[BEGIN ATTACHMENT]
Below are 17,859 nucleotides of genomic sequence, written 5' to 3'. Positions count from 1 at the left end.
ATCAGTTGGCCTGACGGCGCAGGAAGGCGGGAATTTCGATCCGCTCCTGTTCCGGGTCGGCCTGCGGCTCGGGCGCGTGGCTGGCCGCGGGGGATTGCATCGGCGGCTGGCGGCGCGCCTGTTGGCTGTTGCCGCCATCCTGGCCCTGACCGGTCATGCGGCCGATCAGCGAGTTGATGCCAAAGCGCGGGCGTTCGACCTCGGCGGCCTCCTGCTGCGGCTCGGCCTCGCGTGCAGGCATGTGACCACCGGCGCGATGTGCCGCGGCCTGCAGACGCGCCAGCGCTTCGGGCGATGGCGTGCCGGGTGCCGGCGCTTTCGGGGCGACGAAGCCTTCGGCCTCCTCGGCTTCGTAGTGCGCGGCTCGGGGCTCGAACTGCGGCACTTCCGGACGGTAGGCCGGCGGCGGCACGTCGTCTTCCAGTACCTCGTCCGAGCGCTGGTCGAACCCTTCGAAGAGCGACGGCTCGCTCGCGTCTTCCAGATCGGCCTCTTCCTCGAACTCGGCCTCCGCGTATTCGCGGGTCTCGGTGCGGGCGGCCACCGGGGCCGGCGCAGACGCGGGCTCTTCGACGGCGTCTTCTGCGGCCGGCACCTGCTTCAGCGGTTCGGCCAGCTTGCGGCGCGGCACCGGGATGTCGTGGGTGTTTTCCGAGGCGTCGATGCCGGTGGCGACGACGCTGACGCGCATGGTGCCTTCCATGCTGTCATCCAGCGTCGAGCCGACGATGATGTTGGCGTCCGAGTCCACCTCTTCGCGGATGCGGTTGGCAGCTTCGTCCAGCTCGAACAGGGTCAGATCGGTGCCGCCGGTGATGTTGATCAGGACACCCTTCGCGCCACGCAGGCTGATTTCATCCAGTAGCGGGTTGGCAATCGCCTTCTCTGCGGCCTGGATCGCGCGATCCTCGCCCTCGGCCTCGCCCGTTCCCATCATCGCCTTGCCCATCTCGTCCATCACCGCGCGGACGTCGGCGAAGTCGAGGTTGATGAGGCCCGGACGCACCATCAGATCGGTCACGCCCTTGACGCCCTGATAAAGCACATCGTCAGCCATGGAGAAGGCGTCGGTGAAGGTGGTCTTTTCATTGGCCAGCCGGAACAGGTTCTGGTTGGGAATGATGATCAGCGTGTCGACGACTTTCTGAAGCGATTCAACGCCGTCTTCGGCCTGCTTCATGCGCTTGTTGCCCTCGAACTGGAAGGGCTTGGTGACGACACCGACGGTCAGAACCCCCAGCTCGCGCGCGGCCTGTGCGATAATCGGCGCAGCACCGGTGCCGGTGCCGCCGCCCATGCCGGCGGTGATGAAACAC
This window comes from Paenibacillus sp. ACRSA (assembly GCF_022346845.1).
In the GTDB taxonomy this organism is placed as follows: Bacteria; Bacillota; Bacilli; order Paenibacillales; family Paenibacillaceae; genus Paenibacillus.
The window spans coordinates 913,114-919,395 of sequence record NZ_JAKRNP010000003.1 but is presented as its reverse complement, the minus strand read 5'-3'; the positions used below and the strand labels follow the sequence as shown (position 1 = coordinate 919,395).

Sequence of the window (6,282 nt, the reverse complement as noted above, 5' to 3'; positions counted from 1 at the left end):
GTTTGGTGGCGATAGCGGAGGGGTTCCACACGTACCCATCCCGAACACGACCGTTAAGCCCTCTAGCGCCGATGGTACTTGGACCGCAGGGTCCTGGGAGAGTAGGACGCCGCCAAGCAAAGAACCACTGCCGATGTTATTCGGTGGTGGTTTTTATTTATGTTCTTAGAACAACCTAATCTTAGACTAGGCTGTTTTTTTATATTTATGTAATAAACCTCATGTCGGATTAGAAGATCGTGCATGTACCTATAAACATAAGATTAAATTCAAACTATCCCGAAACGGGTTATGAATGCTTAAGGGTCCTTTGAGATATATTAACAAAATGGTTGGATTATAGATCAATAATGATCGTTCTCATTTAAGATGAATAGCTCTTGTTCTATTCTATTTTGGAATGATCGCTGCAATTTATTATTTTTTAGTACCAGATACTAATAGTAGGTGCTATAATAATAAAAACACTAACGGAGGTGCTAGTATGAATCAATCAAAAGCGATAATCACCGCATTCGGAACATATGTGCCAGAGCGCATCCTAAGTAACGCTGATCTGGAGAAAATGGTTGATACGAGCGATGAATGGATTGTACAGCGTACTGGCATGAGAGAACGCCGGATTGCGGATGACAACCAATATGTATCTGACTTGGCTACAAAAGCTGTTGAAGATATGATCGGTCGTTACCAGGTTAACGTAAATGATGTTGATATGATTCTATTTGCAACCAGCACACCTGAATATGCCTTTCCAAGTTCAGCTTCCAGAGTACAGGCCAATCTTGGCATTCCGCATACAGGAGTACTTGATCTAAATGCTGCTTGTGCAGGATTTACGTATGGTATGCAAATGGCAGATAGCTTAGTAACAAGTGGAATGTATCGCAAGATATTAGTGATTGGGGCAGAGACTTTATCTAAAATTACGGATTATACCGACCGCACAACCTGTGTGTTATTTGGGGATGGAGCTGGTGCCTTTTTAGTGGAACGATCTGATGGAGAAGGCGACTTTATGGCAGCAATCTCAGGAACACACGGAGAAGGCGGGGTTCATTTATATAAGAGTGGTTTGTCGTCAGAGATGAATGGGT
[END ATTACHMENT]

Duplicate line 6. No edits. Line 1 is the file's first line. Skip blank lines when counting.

Sequence of the window (6,282 nt, the reverse complement as noted above, 5' to 3'; positions counted from 1 at the left end):